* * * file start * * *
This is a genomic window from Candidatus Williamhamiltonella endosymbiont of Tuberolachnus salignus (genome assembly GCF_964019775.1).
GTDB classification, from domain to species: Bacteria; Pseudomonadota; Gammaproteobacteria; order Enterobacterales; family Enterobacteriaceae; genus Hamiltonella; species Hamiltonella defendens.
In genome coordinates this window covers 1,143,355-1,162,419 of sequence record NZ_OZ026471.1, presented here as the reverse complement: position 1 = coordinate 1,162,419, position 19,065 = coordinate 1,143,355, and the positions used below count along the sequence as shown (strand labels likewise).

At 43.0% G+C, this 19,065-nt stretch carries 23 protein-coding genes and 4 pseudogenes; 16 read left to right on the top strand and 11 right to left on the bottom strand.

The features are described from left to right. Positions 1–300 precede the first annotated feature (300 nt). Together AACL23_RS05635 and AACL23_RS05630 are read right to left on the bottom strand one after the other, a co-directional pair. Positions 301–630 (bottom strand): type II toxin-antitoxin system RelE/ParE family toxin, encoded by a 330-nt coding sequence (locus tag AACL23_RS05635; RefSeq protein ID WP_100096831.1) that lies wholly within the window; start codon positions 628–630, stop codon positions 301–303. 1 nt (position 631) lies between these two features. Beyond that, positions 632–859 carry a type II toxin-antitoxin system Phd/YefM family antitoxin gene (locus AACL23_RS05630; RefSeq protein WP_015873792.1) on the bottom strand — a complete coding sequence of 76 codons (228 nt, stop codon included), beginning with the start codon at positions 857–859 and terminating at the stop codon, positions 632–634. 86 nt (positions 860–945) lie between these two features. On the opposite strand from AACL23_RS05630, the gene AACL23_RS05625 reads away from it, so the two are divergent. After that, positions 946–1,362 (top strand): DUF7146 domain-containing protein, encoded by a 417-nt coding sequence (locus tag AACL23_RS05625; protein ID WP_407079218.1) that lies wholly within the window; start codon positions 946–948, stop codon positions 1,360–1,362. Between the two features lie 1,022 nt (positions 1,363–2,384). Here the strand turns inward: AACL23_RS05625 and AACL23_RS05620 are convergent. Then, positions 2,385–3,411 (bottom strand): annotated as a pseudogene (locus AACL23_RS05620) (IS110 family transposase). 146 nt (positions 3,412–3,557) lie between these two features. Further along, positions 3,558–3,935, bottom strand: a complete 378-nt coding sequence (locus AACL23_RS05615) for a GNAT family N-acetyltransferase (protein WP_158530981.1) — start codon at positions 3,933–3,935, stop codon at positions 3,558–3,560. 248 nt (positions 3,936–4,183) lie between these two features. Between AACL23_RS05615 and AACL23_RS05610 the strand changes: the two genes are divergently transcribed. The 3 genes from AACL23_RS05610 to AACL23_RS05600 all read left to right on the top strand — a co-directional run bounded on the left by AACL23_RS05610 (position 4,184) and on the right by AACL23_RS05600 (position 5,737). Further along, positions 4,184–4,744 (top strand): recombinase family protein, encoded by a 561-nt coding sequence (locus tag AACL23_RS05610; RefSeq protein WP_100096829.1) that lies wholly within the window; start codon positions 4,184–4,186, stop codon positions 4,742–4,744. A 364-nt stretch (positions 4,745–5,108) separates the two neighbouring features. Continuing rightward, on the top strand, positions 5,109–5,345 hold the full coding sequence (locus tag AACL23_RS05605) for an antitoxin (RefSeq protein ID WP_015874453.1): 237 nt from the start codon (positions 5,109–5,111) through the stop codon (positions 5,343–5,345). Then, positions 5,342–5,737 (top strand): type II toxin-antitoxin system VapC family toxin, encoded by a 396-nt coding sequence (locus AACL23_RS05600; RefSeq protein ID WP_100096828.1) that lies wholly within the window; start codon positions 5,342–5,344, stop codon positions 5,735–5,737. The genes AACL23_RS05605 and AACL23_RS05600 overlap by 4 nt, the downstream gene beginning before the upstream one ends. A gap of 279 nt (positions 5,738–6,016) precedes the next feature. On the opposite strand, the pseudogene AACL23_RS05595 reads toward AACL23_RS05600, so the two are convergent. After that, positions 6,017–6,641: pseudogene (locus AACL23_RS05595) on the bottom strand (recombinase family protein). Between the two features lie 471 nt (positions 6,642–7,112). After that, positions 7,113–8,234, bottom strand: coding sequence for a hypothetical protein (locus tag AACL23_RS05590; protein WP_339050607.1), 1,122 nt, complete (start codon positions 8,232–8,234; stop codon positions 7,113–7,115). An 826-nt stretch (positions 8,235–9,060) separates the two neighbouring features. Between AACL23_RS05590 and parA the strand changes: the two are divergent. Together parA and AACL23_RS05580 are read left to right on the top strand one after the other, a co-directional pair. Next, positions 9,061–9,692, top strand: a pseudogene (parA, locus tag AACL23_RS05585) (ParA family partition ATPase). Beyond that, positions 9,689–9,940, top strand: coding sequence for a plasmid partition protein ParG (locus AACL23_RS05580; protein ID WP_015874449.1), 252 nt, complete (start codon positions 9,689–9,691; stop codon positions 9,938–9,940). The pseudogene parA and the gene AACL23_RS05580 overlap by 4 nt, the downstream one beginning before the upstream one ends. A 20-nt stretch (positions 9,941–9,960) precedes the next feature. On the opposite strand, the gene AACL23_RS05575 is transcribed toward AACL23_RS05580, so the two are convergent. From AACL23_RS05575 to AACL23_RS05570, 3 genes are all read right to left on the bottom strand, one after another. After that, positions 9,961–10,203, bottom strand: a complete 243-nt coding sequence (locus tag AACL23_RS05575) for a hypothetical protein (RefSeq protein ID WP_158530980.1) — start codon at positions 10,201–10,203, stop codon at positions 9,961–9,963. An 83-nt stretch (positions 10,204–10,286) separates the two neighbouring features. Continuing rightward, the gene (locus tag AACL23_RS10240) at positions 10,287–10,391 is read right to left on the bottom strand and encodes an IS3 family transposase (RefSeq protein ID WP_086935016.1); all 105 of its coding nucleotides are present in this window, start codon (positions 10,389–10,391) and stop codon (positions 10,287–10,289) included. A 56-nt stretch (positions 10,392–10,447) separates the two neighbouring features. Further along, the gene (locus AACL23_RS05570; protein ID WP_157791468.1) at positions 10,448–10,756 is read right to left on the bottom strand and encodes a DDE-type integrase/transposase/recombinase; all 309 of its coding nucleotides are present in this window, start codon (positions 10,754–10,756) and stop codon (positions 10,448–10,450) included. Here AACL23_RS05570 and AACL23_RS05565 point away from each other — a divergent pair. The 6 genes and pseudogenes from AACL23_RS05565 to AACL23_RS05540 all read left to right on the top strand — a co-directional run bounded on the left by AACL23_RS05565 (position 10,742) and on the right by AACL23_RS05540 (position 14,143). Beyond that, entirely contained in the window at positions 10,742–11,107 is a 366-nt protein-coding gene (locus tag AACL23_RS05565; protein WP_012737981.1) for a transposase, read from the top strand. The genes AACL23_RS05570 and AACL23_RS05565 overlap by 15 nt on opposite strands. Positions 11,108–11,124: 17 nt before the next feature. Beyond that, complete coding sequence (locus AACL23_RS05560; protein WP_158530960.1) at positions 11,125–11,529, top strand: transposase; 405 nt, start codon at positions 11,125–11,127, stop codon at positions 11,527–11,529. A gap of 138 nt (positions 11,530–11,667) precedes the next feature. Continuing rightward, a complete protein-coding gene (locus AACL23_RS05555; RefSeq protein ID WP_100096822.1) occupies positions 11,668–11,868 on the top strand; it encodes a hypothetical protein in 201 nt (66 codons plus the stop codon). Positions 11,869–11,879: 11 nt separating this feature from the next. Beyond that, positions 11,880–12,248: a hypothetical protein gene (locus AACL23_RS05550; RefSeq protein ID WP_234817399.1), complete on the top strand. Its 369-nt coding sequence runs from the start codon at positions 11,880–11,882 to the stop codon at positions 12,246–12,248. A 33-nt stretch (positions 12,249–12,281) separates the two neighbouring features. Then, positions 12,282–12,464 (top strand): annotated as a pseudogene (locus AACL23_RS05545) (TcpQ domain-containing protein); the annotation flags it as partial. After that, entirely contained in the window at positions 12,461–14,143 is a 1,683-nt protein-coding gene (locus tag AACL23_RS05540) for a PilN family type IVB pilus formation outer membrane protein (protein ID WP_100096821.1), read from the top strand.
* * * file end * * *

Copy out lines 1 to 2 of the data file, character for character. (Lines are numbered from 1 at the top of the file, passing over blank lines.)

This is a genomic window from Candidatus Williamhamiltonella endosymbiont of Tuberolachnus salignus (genome assembly GCF_964019775.1).
GTDB classification, from domain to species: Bacteria; Pseudomonadota; Gammaproteobacteria; order Enterobacterales; family Enterobacteriaceae; genus Hamiltonella; species Hamiltonella defendens.